So we're going to take a look at a few different ways to know if they're able to decode and read that don't rely on using spoken words. Then hopefully you can have a better idea of whether or not your non-speaking toddler might indeed be hyperlexic and reading.

How to tell if a non-speaking toddler might be hyperlexic and reading

4 Ways to Know if a Non-Speaking Toddler Might be Hyperlexic & Reading

Based on conversations with other families over the years, here are some of the ways in which parents discovered that their non-speaking child was hyperlexic and able to read.

1. They write out words they've only ever seen printed

Hyperlexic children are known for writing out words using alphabet magnets, toys, and blocks. 

Those words might be simple nouns, their name, or words they see or hear around them. Sometimes those words might be long or complicated, such as dinosaur name, or even a brand name, such as Huawei or Pixar. They might even write out multi-word phrases.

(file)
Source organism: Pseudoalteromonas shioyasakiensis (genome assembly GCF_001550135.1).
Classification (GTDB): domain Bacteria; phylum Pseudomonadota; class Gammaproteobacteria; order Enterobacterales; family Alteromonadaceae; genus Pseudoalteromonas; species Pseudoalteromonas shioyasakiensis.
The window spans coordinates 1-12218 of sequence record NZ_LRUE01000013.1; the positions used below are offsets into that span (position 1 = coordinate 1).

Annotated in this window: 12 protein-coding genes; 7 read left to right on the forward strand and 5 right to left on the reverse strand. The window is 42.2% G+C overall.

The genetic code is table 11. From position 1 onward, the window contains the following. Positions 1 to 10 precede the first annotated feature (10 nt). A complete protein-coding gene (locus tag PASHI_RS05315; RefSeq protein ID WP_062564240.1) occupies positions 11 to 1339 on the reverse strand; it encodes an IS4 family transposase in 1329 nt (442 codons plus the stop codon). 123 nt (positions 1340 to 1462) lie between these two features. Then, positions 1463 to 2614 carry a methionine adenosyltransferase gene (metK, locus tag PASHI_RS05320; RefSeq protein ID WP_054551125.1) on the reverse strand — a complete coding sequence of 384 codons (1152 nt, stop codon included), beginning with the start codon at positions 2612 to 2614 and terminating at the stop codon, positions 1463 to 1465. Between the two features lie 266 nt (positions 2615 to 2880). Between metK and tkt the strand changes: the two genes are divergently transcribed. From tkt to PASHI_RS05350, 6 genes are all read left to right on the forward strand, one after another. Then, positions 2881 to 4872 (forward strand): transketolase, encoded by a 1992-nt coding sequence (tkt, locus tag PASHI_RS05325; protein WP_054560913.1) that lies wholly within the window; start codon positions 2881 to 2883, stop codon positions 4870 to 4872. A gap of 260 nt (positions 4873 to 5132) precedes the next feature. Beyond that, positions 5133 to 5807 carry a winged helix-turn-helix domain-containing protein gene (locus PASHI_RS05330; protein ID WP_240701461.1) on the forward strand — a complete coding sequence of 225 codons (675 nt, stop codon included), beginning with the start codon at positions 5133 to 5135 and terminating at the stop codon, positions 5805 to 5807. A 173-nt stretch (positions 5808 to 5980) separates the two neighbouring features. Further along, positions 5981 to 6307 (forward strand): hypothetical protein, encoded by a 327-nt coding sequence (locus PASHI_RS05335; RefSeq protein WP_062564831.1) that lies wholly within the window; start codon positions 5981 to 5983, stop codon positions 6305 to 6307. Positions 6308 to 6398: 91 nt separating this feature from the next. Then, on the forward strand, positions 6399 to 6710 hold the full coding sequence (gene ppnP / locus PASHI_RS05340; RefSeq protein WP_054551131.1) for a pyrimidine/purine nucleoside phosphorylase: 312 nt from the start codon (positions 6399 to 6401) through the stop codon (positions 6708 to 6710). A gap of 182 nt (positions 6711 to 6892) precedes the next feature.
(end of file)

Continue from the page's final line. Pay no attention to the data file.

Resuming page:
Hyperlexic children are known for writing out words using alphabet magnets, toys, and blocks

But sometimes they'll write out words they've only ever seen printed in a book, on TV, in captions, on road signs, or elsewhere around them.

So if you notice your non-speaking child writing out words you know they've only seen printed, then that's a good sign that they might be reading and could be hyperlexic.

If you notice your non-speaking child writing out words you know they've only seen printed, then that's a good sign that they might be reading and could be hyperlexic

2. They can correctly point to words that you ask them to

You might already suspect that your child can read so let's say you write down some words or grab a set of flashcards.